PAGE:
Last January, the center inaugurated its new premises in Mokattam, a 20-minute drive from the old one. It is a three-floor villa with a garden. The first floor contains a large classroom for children aged 3–6 that matches with the Montessori concept of learning. The second floor is especially for newcomers, to make them feel at home. It also includes an open kitchen and two restrooms designed in particular for children below three to enable them to use it independently. Moreover, there is a space for children to rest or sleep in a separate room as well as offices and a clinic. The shaded roof has a kitchenette and a bathroom.
Mrs. Kamel said, “The old premises has been running for about six years now and I believe that each child has a great aptitude to learn if they are provided with the proper environment. Having this in mind, we decided to expand as we have a lot of children who wanted to enroll. With the new space, we can include around 45–55 children for the first year, and reach 60–75 children in the following two years. She added, “We decided to base the education system on the ‘Montessori Concept’. Accordingly, we designed classrooms to match the Montessori program, i.e. children from 1–3 years share the same learning space and children from 3–6 share the same. Ms. Marie Therese Bishay, who has a diploma from Montessori Educational Programs International (MEPI), conducts the Montessori course for teachers and parents on one hand, and for the children on the other.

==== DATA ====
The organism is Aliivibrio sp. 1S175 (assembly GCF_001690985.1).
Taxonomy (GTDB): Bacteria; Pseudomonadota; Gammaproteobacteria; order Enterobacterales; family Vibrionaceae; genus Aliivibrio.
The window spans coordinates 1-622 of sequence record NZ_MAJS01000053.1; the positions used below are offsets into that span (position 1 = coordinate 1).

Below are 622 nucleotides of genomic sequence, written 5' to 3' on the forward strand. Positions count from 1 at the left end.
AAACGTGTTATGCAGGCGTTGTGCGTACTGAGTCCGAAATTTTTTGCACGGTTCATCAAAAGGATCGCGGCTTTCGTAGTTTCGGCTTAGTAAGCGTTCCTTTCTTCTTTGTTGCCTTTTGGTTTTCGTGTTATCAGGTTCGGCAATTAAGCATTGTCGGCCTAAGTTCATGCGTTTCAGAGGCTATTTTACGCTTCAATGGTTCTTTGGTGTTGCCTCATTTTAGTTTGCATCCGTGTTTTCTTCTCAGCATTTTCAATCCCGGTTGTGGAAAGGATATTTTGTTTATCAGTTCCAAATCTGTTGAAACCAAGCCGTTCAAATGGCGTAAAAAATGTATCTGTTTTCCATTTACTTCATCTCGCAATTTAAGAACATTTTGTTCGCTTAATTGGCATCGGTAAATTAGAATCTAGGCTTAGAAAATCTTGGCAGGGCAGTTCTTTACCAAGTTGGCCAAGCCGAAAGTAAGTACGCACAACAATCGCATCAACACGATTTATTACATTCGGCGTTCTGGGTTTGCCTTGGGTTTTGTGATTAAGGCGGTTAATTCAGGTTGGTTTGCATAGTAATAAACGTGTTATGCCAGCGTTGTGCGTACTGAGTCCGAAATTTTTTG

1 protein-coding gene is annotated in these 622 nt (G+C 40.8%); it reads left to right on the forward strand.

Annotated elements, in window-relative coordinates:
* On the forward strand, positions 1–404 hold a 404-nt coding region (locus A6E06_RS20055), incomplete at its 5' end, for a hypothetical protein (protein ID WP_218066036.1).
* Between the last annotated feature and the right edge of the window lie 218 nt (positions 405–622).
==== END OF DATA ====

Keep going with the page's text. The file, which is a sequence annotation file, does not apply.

At “Alwan wa Awtar”, all the children are distinguished, so no certificates or scholarships are provided, however, the school is an MEPI Silver Member, so the center offers school internships for students who will become Montessori class directors.
Mrs. Kamel concluded, “Our main goal is to continue serving as many children as possible. Also, mixing privileged with underprivileged children reflects the equality concept. However, marginalized children are accepted without paying any tuition fees, but the privileged normally pay whatever they can afford. In parallel, we continue to work with children who have already graduated and gone to school, if they want to continue with us.”
“We are also supported by parents who usually supply the school with food items, vegetables, fruits etc., and some help in the maintenance of the premises,” Mrs. Kamel added.
“We still have more ambitious plans for the future as we are looking forward to inviting school children to join us in an afternoon program. We are also hoping that we will be able to use the space we have for different workshops to support new and developing programs that go along with ‘Alwan wa Awtar’ concepts.”
As for the new law regarding NGOs, Mrs. Kamel said, “Civil society organizations are the backbone of a functioning society. They exist alongside the government, and are not to be seen as a competitor or threat, because they play a major role in reaching out to communities that lack basic services and delivering the needed services. I hope that the state would reconsider minimizing the role of NGOs, at least for those who play a significant one in development and education.”
It is worth mentioning that the recognitions and awards given to “Alwan wa Awtar” are : second best show at the Egyptian Child Festival in 2010, Coming Up Taller Award, granted by the US President’s Committee on the Arts and Humanities in 2009 and the Women’s Guild Award, United Nations Organization, in 2008.